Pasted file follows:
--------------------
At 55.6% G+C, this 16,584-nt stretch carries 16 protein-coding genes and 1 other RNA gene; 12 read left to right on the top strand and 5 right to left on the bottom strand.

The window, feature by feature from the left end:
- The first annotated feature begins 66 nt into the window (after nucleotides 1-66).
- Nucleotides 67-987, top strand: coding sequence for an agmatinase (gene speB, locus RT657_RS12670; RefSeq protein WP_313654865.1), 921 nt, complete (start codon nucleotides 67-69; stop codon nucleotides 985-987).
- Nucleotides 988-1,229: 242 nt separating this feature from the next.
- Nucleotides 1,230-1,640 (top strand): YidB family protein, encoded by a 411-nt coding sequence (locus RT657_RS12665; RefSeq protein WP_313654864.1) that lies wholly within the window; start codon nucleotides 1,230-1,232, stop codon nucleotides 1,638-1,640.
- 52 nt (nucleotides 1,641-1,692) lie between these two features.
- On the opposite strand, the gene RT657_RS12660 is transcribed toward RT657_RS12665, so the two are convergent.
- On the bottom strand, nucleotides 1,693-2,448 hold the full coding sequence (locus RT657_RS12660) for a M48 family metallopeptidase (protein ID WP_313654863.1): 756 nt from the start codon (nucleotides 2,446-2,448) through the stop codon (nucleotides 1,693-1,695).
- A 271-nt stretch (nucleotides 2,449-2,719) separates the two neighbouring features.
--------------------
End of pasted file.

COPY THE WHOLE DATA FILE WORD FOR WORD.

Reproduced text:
At 55.6% G+C, this 16,584-nt stretch carries 16 protein-coding genes and 1 other RNA gene; 12 read left to right on the top strand and 5 right to left on the bottom strand.

The window, feature by feature from the left end:
- The first annotated feature begins 66 nt into the window (after nucleotides 1-66).
- Nucleotides 67-987, top strand: coding sequence for an agmatinase (gene speB, locus RT657_RS12670; RefSeq protein WP_313654865.1), 921 nt, complete (start codon nucleotides 67-69; stop codon nucleotides 985-987).
- Nucleotides 988-1,229: 242 nt separating this feature from the next.
- Nucleotides 1,230-1,640 (top strand): YidB family protein, encoded by a 411-nt coding sequence (locus RT657_RS12665; RefSeq protein WP_313654864.1) that lies wholly within the window; start codon nucleotides 1,230-1,232, stop codon nucleotides 1,638-1,640.
- 52 nt (nucleotides 1,641-1,692) lie between these two features.
- On the opposite strand, the gene RT657_RS12660 is transcribed toward RT657_RS12665, so the two are convergent.
- On the bottom strand, nucleotides 1,693-2,448 hold the full coding sequence (locus RT657_RS12660) for a M48 family metallopeptidase (protein ID WP_313654863.1): 756 nt from the start codon (nucleotides 2,446-2,448) through the stop codon (nucleotides 1,693-1,695).
- A 271-nt stretch (nucleotides 2,449-2,719) separates the two neighbouring features.